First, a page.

The MyHealthyCommunities website is closing on 30 June 2019

Don’t worry – you can still find the latest information about your local area on the Australian Institute of Health and Welfare’s (AIHW)External link, opens in a new window.[https://aihw.gov.au] website, along with many more reports and data on a range of health and welfare topics.

Visit the Healthy community indicatorsExternal link, opens in a new window.[https://www.aihw.gov.au/reports-data/indicators/healthy-community-indicators] page to use the new interactive tool to explore health topics including health risk factors, cancer, expenditure, and different population groups in your Primary Health Network (PHN) area.

In some cases, the way you find information has changed. If you need help finding anything, please contactExternal link, opens in a new window.[https://www.aihw.gov.au/contact-us] the AIHW.

Once the MyHealthyCommunities website closes, you will be able to access an archived version through TroveExternal link, opens in a new window.[https://trove.nla.gov.au/], the National Library of Australia’sExternal link, opens in a new window.[https://www.nla.gov.au/] web archive. Please note the interactive content will not work in the archived version.

Healthy Communities: Overweight and obesity rates across Australia, 2014–15 - Report - Summary

Healthy Communities: Overweight and obesity rates across Australia, 2014–15

Summary

This report presents, for the first time, overweight and obesity rates in adults by Primary Health Network (PHN) areas across Australia.

Being overweight or obese can have serious negative health consequences, and the effects of overweight and obesity are a leading health concern in Australia.1 Carrying extra weight can lead to cardiovascular disease (mainly heart disease and stroke), type 2 diabetes, musculoskeletal disorders like osteoarthritis, and some cancers. These conditions cause premature death and substantial disability.1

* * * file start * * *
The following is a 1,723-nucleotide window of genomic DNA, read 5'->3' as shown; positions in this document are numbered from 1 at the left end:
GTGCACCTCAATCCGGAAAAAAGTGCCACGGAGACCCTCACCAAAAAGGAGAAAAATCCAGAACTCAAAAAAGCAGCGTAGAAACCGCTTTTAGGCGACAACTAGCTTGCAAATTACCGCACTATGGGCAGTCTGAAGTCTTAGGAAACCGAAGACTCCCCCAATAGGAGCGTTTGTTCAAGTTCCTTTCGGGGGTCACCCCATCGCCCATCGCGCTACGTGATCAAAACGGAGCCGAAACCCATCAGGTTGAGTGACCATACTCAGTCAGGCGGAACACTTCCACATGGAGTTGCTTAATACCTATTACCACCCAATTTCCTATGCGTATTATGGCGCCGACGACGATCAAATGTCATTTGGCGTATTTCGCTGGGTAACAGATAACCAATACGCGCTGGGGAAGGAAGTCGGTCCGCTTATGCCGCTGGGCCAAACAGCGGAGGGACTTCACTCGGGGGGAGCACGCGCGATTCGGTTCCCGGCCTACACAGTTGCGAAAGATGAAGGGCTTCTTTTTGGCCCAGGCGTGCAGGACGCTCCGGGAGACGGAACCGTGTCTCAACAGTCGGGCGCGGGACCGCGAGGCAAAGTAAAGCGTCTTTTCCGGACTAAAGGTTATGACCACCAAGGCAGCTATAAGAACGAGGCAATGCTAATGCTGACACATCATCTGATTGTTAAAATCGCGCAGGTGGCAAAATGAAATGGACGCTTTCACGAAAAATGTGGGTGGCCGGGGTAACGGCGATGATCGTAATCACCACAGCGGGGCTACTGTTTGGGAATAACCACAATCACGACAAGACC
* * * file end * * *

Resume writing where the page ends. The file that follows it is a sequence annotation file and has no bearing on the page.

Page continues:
Overweight and obesity rates in Australia are some of the highest in the world.2 In 2014–15, 11.2 million Australian adults were overweight or obese, equivalent to a national rate of 63.4%.3

National rates of overweight and obesity have increased in recent decades, up from 56.3% in 1995.4 This has been driven by an increase in obese adults, with the percentage of adults who were overweight but not obese remaining similar in that time (Figure 1).

At the local level in 2014–15, the percentage of overweight or obese adults varied across the PHN areas that could be measured, ranging from 53.4% in Northern Sydney to 73.3% in Country SA. Overall, adults in regional PHN areas were more likely to be overweight or obese than their city counterparts.

Obesity by itself showed wider variation across PHN areas, ranging from 16.0% in Central and Eastern Sydney to 38.1% in Country SA. Overall, regional PHN areas also had higher obesity rates than metropolitan PHN areas.

Figure 1: National adult overweight and obesity rates

The following link expands the table data. Show tabular data Hide tabular data
Category Rates (%)
19954 2007–084 2011–125 2014–153
Overweight and obese 56.3% 61.2% 62.8% 63.4%
Overweight but not obese 37.6% 36.7% 35.3% 35.5%
Obese 18.7% 24.6% 27.5% 27.9%

What is a Primary Health Network?

Primary Health Networks (PHNs) are organisations that connect health services over local geographic areas. There are 31 PHNs in Australia. See What is a Primary Health Network for more information.

1. NHMRC (National Health and Medical Research Council) 2013. Clinical practice guidelines for the management of overweight and obesity in adults, adolescents and children in Australia. Melbourne: NHMRC.

2. OECD (Organisation for Economic Co-operation and Development) 2015. Health at a Glance 2015: OECD Indicators. Paris: OECD. Viewed 16 August 2016, http://dx.doi.org/10.1787/health_glance-2015-enExternal link, opens in a new window.

3. ABS (Australian Bureau of Statistics) 2015. National Health Survey: First results, 2014–2015. ABS cat. no. 4364.0.55.001. Canberra: ABS. Viewed 20 September 2016, http://www.abs.gov.au/ausstats/abs@.nsf/mf/4364.0.55.001External link, opens in a new window.

4. ABS 2009. National Health Survey: Summary of results, 2007–2008 (Reissue). ABS cat no. 4364.0. Canberra: ABS. Viewed 20 September 2016, http://www.abs.gov.au/AUSSTATS/abs@.nsf/mf/4364.0External link, opens in a new window.

5. ABS 2013. Australian Health Survey: Updated results, 2011–2012. ABS cat. no. 4364.0.55.003.Canberra: ABS. Viewed 18 September 2016, http://www.abs.gov.au/ausstats/abs@.nsf/mf/4364.0.55.003External link, opens in a new window.